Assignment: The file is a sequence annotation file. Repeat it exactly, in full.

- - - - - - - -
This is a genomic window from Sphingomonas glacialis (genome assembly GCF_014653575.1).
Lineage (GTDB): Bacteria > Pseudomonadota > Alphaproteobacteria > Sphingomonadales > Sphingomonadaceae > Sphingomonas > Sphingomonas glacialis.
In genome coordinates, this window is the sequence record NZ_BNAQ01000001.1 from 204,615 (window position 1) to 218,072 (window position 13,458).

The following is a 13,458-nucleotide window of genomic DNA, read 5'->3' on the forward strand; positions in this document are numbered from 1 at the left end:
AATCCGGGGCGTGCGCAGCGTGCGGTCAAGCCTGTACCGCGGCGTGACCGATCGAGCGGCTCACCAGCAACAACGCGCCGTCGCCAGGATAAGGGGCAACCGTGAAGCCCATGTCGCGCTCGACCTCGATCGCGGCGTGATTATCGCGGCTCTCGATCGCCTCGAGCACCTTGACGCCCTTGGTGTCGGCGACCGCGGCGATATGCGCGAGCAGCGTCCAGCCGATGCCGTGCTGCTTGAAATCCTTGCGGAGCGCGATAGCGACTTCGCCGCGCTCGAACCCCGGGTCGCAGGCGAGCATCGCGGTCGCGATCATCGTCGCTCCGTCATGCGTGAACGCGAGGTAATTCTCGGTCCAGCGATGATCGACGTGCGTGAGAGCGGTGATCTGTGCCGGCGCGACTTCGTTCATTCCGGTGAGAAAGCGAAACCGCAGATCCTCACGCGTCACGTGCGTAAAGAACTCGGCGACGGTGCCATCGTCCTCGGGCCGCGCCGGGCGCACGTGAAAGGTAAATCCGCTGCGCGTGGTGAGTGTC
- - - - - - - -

This is a genomic window from Sphingomonas glacialis (genome assembly GCF_014653575.1).
Lineage (GTDB): Bacteria > Pseudomonadota > Alphaproteobacteria > Sphingomonadales > Sphingomonadaceae > Sphingomonas > Sphingomonas glacialis.
In genome coordinates, this window is the sequence record NZ_BNAQ01000001.1 from 204,615 (window position 1) to 218,072 (window position 13,458).

The following is a 13,458-nucleotide window of genomic DNA, read 5'->3' on the forward strand; positions in this document are numbered from 1 at the left end:
AATCCGGGGCGTGCGCAGCGTGCGGTCAAGCCTGTACCGCGGCGTGACCGATCGAGCGGCTCACCAGCAACAACGCGCCGTCGCCAGGATAAGGGGCAACCGTGAAGCCCATGTCGCGCTCGACCTCGATCGCGGCGTGATTATCGCGGCTCTCGATCGCCTCGAGCACCTTGACGCCCTTGGTGTCGGCGACCGCGGCGATATGCGCGAGCAGCGTCCAGCCGATGCCGTGCTGCTTGAAATCCTTGCGGAGCGCGATAGCGACTTCGCCGCGCTCGAACCCCGGGTCGCAGGCGAGCATCGCGGTCGCGATCATCGTCGCTCCGTCATGCGTGAACGCGAGGTAATTCTCGGTCCAGCGATGATCGACGTGCGTGAGAGCGGTGATCTGTGCCGGCGCGACTTCGTTCATTCCGGTGAGAAAGCGAAACCGCAGATCCTCACGCGTCACGTGCGTAAAGAACTCGGCGACGGTGCCATCGTCCTCGGGCCGCGCCGGGCGCACGTGAAAGGTAAATCCGCTGCGCGTGGTGAGTGTC